Jump to section
First, let's set the scene: you and your pup are walking along the sidewalk and everything is peaceful and relaxed. Suddenly, up ahead another person is coming your way with their pup. Your dog starts to bark excitedly and lunges towards the other dog. Not only is this type of behavior unseemly, it could lead to someone or someone's furry friend becoming seriously injured.
Now let's look at it from a different perspective. You and your pup are walking along as above, but this time your dog calmly walks by your side as the other pair walk by on their side of the sidewalk. Doesn't this seem like a much better scene? It can be yours as long as you are willing to put in the time to train your dog to ignore other dogs. You can teach a dog of any age to behave in this manner as long as they are old enough to have mastered the basic commands.
In this case, you are training your dog to behave in a specific manner under certain circumstances rather than teaching him a new task or chore. While you may need to use some form of command word in the beginning, the intention is for your dog to ignore other dogs without having to be told. This is a very important behavior for your dog to learn as you need to be able to take for walks without worrying about his behavior. If you can't do this, it becomes far too easy for your dog to not get the exercise he needs.
You should teach your dog to ignore as young as possible, preferably while you are training him to walk on a leash. But at the same time, you can train an older dog to behave on walks, it might just take a little more time. No matter what age your pup happens to be, learning to behave around other dogs could save him from serious injury or worse if he ends up in a fight.
Not much is needed in the way of supplies when it comes to training your dog to ignore other dogs. But more than anything else, you will need the time to go for walks every day and preferably more than once each day. But you will need these things:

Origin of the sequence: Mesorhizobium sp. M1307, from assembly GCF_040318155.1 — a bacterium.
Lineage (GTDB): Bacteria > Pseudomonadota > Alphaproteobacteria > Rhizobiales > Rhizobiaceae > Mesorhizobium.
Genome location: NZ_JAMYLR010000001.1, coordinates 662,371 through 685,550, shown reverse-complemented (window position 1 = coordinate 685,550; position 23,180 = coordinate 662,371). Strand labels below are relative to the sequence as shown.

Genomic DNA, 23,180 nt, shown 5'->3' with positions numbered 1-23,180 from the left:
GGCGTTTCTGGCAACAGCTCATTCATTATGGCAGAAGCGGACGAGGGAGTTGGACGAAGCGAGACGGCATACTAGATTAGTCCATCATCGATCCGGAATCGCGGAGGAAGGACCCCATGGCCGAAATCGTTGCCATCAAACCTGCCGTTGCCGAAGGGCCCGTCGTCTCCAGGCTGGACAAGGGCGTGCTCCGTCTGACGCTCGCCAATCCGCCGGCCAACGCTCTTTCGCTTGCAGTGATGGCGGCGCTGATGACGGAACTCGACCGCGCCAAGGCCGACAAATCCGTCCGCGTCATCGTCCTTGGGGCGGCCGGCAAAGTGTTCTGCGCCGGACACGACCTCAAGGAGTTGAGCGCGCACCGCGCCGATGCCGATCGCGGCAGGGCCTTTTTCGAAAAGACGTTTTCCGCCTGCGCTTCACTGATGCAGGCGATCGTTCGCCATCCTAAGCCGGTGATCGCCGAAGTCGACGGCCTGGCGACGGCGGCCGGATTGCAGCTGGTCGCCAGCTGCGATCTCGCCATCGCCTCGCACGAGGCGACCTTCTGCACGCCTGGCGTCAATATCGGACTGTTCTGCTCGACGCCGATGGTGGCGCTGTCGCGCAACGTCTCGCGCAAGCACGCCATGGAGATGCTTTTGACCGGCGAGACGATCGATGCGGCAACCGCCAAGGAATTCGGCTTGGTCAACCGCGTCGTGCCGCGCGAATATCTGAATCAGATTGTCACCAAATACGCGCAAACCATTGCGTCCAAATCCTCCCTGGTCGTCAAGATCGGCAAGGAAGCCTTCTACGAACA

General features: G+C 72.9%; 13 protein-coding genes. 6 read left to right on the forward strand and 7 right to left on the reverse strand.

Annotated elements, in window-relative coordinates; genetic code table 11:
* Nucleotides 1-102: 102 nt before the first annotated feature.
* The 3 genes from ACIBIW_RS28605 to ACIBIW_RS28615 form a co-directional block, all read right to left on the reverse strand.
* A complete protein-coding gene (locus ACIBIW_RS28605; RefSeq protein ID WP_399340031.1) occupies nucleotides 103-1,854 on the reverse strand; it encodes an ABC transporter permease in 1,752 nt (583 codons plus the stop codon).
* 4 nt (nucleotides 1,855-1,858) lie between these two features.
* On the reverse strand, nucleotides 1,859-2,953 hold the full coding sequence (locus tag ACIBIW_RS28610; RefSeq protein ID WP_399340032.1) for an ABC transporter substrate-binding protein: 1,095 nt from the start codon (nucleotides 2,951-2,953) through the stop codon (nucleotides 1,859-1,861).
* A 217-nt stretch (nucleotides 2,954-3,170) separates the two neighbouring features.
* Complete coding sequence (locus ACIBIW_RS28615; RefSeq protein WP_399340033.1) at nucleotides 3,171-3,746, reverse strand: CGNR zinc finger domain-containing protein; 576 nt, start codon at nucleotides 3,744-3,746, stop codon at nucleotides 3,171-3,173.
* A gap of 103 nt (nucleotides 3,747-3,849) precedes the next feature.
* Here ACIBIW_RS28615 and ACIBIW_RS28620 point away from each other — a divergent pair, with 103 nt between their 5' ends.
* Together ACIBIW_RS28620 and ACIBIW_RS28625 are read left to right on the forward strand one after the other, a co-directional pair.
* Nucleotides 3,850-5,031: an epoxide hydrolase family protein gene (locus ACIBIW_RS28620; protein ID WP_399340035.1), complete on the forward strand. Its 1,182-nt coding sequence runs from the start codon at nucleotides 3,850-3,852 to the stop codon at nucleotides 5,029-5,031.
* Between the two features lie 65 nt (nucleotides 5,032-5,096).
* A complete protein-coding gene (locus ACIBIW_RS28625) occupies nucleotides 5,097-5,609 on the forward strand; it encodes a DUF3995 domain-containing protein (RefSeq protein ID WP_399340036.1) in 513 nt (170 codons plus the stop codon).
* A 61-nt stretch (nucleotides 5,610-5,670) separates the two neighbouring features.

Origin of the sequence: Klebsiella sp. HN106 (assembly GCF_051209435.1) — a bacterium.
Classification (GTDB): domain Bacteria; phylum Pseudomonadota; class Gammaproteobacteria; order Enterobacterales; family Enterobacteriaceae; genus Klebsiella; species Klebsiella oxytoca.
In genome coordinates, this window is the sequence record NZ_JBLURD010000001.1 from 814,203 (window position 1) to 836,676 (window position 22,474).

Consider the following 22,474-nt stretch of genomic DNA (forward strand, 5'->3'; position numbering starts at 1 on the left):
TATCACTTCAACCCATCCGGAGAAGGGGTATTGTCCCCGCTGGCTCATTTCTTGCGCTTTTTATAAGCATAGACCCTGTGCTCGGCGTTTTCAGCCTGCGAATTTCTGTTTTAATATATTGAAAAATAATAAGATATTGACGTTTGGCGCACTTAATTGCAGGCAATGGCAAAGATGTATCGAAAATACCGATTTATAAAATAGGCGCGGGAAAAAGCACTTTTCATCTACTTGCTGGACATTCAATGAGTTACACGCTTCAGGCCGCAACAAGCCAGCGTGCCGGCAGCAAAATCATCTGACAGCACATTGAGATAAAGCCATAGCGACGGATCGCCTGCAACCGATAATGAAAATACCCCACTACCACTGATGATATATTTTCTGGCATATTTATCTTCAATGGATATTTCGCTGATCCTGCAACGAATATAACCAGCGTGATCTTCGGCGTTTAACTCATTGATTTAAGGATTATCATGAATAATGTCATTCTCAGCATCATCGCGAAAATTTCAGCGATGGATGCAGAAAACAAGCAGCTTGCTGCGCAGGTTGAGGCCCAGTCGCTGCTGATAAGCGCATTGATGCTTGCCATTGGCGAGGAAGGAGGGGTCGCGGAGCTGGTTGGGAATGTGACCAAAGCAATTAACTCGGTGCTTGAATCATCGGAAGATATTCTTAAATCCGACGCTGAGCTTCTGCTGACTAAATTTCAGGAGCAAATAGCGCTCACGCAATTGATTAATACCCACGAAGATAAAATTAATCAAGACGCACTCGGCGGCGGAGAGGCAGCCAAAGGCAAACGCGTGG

- Leash: For when
you go for a walk.
- Treats: For when
your dog behaves.
- Time: Time for
two or three 15-minute walks every day.
- Patience: Your pup
is going to get it wrong at first, be patient and never punish him for getting
Remember, training your dog to ignore other dogs is more about time and patience than anything else. Also, the more you jerk on the leash, the more excited your pup will become. The calmer you remain, the more quickly your pup will calm down and back off.
The Attention and Reward Method
Before you go
Before you go out for a walk, call your dog by his name. If he looks at you give him a treat.
Repeat the process
Do this several times around the house over the next few days until he always looks up at you when you call his name.
Distance walks first
Start walking your dog at a distance from other dogs. Note when first notices them and call his name. When he looks at you, give him a treat.
Slowly get a little closer
Start working your way closer to other dogs using the same method. Rewards if he behaves, move further back out if he doesn't and start again.
Keep working closer until you and your dog can pass by others at close quarters without your having to worry about your pup misbehaving.
The Nudge Method
Go for a walk
Start by taking your dog out for a walk around the neighborhood.
As you walk, remain calm and relaxed. Your pup can sense this and will behave in the same manner.
If your dog starts to lunge towards another dog, do not pull on the leash, this will only make him pull harder.
Instead of pulling on the leash, anticipate the behavior and using your knee gently nudge your pup in the side to distract him. If he settles down, give him a treat.
Sharp tugs are better
If he doesn't back down, you may need to give the leash a short sharp tug to get his attention while calling his name. Reward him for good behavior.
It can take a few weeks for your dog to fully accomplish the change in behavior you are trying to teach him, be patient, it will happen.
The Friend Method
Talk to a friend
Have several of your friends agree to bring their dogs over for training sessions.
Bring your pup in
Find a large area where you can put your pup on a leash and stand with him.
Have your friends line up spaced about 20 feet apart with their dogs on leashes.
Ready, set, go
One by one, have your friends walk their dogs past where you and your pup are standing.
Each time he lunges
Each time your pup lunges towards the other dog tell him "No!" and make him sit. When he does, give him a treat.
Keep the line going
Keep the conga-line moving around in a big circle for training sessions of at least thirty minutes each day or at least several times a week. Once he has mastered this, you should be able to take him for walks in public and expect the same behavior.
By PB Getz
Published: 10/19/2017, edited: 01/08/2021